No mistake should be made about the consequences for Lebanon. Benjamin Netanyahu has already made it clear that, as a result of Hezbollah’s inclusion in Lebanon’s cabinet, the whole country would be held responsible for attacks on Israel. This is an apparent extension of Israel’s supposed “Dahiyeh Doctrine” to cover not only southern Lebanon but the country’s institutions and infrastructure on a national level, bringing with it alarming possibilities stemming from Israel’s destruction of Gaza during Operation Cast Lead.

Obama does not have the stomach for the initiation of another major conflict, but only time will tell whether Israel is prepared to put aside concerns of a complicated entanglement with Hezbollah, along with the other host of issues mentioned above, and actually execute a strike on Iran unilaterally. The possibility for unmitigated disaster is great, and hopefully cooler heads will prevail.

The need for accurate civilian casualty figures in Afghanistan

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This piece was originally published on Foreign Policy’s Afpak Channel, titled “NATO’s responsibility to Afghan civilians”.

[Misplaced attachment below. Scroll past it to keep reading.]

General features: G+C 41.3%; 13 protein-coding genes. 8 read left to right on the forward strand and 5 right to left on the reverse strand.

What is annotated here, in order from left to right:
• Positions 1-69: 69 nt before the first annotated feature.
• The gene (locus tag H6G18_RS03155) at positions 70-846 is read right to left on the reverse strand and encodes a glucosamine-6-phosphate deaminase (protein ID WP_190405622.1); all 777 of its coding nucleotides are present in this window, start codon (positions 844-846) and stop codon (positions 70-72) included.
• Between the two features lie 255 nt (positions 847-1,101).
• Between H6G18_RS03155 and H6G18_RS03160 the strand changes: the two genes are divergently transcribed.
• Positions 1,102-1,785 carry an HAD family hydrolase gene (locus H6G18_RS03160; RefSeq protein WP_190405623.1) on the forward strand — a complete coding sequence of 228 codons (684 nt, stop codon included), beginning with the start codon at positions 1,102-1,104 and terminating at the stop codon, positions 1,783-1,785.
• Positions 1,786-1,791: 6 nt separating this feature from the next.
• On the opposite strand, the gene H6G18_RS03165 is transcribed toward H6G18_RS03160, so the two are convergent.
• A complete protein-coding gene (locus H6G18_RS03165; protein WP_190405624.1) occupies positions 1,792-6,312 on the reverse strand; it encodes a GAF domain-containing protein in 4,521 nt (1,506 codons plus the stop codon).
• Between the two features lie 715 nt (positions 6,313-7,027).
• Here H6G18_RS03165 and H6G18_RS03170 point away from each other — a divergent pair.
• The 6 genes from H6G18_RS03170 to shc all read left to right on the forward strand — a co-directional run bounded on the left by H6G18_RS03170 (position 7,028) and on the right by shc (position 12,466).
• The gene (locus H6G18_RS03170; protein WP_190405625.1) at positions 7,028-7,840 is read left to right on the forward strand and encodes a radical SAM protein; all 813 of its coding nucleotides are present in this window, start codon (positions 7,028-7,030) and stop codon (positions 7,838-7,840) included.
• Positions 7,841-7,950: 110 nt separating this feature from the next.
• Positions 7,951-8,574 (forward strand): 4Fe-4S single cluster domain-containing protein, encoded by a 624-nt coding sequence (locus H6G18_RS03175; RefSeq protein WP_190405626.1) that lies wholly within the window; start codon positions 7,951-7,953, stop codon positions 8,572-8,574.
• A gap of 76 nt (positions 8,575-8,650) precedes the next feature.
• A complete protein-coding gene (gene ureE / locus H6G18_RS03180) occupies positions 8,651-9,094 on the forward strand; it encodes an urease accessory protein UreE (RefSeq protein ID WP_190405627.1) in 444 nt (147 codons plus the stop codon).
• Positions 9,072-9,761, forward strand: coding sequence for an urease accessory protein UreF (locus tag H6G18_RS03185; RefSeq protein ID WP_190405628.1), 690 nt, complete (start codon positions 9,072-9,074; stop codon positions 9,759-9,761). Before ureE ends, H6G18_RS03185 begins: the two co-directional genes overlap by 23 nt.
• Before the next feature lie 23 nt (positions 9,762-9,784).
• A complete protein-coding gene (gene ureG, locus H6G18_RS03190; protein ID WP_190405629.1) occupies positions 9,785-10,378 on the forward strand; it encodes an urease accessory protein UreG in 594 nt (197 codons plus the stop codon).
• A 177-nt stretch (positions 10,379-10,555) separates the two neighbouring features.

June was the deadliest month for the NATO-led force in Afghanistan since the start of the conflict. As fighting intensifies and as British troops pull out of Sangin, proponents and detractors are still squabbling over the relative success of the counterinsurgency strategy (COIN), spearheaded under the Obama administration, and the GOP is arguing over whether chairman of the Republican National Committee Michael Steele’s recent ill-advised comments about the war should be a cause for his resignation.

While domestic discussion over whether various countries should remain in Afghanistan gathers steam, a key metric that should be strongly related to the ‘success’ narrative is not getting enough airtime. Much has been made of whether NATO is ‘winning’ the war in Afghanistan or what it really means ‘to win’ such a war in the first place, but civilian casualties have rarely been discussed in any precise context.

According to a UNAMA survey released in January, 2009 was the deadliest year to date for Afghan civilians and a striking amount were killed by increased Taliban activity. But whether it’s the Taliban, suicide attacks, or U.S. forces killing civilians, the pain for the families of those killed is on the rise — and they may not care who is responsible for the deaths of their loved ones. The lack of attention from coalition governments to the details of how many civilians are killed is not encouraging.